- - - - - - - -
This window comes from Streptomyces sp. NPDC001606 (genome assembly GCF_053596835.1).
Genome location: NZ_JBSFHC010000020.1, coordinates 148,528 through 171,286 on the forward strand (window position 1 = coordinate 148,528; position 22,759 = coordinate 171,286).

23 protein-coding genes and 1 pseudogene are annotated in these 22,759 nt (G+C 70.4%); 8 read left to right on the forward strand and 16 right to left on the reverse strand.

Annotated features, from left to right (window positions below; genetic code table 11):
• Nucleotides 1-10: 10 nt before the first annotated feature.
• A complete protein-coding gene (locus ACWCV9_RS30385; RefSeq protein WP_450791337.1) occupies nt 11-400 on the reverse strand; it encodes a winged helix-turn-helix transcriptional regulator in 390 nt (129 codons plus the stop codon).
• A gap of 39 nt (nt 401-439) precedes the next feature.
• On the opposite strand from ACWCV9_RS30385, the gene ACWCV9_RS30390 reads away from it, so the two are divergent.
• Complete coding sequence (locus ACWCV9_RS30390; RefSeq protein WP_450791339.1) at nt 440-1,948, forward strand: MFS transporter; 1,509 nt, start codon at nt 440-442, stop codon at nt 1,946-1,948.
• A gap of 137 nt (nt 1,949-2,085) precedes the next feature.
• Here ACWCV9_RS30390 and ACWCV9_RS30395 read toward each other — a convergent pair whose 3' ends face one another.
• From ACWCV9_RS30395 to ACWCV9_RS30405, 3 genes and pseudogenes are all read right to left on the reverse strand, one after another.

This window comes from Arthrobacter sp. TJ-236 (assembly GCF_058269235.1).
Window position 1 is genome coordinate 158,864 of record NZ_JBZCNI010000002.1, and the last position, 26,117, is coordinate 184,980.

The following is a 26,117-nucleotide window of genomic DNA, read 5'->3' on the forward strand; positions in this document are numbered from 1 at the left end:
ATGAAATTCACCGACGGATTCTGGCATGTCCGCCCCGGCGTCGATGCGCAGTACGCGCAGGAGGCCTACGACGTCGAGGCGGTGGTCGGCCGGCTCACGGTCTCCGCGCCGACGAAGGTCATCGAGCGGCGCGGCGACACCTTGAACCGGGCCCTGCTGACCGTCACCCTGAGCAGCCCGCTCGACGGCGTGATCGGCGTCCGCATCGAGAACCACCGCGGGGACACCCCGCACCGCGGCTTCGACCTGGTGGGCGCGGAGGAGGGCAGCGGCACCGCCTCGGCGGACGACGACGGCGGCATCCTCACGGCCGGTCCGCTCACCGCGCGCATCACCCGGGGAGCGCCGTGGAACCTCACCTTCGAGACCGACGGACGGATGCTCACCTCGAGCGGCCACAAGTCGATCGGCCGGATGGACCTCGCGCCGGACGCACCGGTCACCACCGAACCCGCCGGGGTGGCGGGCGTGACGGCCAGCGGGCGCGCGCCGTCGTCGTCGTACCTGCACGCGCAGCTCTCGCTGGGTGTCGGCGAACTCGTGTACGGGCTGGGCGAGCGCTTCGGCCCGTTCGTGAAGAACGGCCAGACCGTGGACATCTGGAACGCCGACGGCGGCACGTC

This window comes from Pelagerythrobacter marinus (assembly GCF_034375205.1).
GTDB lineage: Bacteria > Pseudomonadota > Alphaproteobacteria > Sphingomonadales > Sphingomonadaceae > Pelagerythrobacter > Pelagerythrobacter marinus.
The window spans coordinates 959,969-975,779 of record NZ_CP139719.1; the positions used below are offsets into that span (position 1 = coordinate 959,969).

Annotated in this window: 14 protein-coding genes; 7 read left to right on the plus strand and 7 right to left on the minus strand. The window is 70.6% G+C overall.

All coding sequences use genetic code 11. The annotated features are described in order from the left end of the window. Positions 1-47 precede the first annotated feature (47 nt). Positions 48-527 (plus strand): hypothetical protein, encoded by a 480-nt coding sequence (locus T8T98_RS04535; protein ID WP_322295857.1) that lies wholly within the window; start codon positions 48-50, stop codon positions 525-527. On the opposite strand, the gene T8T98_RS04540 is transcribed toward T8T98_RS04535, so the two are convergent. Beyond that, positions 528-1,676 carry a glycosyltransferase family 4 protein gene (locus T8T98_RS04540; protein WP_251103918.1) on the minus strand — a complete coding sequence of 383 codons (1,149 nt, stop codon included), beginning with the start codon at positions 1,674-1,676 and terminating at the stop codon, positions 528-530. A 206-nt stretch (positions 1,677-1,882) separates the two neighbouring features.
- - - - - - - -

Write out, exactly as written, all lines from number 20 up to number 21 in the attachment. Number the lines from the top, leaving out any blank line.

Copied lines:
Annotated in this window: 14 protein-coding genes; 7 read left to right on the plus strand and 7 right to left on the minus strand. The window is 70.6% G+C overall.

All coding sequences use genetic code 11. The annotated features are described in order from the left end of the window. Positions 1-47 precede the first annotated feature (47 nt). Positions 48-527 (plus strand): hypothetical protein, encoded by a 480-nt coding sequence (locus T8T98_RS04535; protein ID WP_322295857.1) that lies wholly within the window; start codon positions 48-50, stop codon positions 525-527. On the opposite strand, the gene T8T98_RS04540 is transcribed toward T8T98_RS04535, so the two are convergent. Beyond that, positions 528-1,676 carry a glycosyltransferase family 4 protein gene (locus T8T98_RS04540; protein WP_251103918.1) on the minus strand — a complete coding sequence of 383 codons (1,149 nt, stop codon included), beginning with the start codon at positions 1,674-1,676 and terminating at the stop codon, positions 528-530. A 206-nt stretch (positions 1,677-1,882) separates the two neighbouring features.